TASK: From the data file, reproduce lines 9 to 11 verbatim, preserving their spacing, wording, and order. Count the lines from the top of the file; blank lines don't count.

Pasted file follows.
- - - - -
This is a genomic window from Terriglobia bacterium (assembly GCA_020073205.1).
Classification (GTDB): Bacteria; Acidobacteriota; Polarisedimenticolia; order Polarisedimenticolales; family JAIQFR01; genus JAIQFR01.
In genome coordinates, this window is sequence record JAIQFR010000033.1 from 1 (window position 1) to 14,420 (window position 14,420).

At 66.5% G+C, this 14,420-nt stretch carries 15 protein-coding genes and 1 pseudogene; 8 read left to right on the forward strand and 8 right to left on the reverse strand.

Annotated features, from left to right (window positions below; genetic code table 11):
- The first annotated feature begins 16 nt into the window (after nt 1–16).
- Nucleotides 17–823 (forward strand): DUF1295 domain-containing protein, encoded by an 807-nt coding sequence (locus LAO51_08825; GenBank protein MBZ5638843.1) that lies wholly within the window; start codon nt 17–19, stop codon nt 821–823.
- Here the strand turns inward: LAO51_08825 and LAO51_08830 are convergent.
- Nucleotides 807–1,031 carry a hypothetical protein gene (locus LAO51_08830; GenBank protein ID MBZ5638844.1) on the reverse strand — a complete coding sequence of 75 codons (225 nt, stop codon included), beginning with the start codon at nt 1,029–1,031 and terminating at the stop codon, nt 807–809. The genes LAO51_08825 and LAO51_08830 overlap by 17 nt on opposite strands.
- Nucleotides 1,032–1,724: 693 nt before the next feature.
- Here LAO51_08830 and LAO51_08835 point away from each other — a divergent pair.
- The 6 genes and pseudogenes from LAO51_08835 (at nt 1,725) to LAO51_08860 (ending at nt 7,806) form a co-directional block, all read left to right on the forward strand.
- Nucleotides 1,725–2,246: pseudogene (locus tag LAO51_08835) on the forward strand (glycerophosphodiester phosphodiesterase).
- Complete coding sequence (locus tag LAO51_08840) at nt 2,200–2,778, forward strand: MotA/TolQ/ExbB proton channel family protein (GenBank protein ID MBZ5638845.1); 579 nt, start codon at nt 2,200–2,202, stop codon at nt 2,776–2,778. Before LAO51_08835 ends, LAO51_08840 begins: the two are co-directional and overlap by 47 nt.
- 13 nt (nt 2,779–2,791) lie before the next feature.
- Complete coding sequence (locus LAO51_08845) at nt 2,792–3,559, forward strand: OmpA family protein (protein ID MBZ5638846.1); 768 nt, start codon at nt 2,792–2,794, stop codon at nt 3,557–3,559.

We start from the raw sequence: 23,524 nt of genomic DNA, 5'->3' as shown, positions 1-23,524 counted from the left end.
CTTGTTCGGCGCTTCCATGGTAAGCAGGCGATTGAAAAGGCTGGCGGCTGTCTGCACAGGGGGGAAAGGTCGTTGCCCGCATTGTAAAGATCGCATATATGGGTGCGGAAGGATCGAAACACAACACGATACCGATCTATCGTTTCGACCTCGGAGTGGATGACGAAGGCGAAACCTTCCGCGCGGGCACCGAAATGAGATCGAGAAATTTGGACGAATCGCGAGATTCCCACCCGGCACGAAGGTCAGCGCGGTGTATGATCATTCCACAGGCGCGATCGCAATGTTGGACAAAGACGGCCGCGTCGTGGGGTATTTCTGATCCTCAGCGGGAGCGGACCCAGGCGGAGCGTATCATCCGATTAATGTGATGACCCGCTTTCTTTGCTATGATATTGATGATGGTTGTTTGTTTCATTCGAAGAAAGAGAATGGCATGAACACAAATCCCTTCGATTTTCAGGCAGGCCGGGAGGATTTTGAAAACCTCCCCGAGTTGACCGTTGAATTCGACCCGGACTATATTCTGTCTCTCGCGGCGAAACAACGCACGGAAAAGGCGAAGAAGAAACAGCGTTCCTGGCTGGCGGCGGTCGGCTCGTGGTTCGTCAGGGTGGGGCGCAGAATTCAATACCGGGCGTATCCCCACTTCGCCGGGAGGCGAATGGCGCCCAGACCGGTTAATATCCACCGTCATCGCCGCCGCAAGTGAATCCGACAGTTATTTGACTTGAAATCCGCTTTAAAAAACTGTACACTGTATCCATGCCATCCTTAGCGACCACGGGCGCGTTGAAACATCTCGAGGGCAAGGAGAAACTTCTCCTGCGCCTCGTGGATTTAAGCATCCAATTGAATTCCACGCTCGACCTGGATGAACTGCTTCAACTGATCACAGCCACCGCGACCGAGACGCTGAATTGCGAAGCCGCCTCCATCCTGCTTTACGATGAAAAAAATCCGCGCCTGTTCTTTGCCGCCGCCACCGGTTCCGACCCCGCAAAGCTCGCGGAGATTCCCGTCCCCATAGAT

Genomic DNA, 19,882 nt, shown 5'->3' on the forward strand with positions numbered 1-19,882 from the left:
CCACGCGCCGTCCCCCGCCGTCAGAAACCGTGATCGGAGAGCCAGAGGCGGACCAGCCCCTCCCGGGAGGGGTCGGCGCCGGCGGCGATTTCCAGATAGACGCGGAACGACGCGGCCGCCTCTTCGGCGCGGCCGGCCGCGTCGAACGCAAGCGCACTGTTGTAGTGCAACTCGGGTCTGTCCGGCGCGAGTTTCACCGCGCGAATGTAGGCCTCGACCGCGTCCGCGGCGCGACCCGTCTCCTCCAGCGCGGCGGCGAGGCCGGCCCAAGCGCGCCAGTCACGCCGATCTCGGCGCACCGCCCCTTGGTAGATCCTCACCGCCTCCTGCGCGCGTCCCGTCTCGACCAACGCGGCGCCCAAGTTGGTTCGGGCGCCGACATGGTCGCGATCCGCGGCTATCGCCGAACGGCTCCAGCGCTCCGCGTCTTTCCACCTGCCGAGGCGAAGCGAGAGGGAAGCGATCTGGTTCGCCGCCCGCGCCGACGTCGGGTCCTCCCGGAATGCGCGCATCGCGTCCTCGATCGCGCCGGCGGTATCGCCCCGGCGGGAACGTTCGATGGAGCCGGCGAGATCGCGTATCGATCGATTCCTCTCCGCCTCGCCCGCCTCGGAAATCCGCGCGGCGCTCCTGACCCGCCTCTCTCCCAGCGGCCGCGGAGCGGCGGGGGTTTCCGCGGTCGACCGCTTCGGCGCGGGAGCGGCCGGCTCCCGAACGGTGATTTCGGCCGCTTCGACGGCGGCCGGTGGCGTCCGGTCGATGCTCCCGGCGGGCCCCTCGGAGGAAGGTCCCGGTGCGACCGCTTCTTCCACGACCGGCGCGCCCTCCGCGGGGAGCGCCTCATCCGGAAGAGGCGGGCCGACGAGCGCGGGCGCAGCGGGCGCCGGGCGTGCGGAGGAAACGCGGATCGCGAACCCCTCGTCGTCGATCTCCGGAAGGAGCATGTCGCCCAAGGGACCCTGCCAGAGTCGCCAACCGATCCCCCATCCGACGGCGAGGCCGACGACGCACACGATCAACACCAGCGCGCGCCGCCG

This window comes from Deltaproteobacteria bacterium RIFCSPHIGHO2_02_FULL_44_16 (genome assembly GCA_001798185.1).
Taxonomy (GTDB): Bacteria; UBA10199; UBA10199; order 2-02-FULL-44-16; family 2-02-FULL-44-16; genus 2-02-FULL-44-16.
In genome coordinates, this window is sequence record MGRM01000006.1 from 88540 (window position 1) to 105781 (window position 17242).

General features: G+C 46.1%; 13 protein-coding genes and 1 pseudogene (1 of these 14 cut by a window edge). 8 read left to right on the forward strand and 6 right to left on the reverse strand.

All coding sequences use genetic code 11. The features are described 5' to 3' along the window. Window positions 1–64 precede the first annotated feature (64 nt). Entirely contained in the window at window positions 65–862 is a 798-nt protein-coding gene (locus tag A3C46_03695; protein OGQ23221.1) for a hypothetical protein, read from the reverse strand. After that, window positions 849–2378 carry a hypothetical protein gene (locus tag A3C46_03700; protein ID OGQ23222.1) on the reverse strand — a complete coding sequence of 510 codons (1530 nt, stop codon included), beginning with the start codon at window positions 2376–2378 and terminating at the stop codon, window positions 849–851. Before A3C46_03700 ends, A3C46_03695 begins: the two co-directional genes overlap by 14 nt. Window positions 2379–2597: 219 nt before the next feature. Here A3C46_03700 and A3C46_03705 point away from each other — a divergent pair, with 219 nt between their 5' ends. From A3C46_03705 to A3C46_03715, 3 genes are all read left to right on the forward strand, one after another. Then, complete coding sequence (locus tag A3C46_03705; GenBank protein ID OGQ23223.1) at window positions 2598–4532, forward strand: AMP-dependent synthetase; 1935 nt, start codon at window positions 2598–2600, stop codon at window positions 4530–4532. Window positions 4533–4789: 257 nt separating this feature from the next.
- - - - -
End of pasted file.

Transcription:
- Nucleotides 807–1,031 carry a hypothetical protein gene (locus LAO51_08830; GenBank protein ID MBZ5638844.1) on the reverse strand — a complete coding sequence of 75 codons (225 nt, stop codon included), beginning with the start codon at nt 1,029–1,031 and terminating at the stop codon, nt 807–809. The genes LAO51_08825 and LAO51_08830 overlap by 17 nt on opposite strands.
- Nucleotides 1,032–1,724: 693 nt before the next feature.
- Here LAO51_08830 and LAO51_08835 point away from each other — a divergent pair.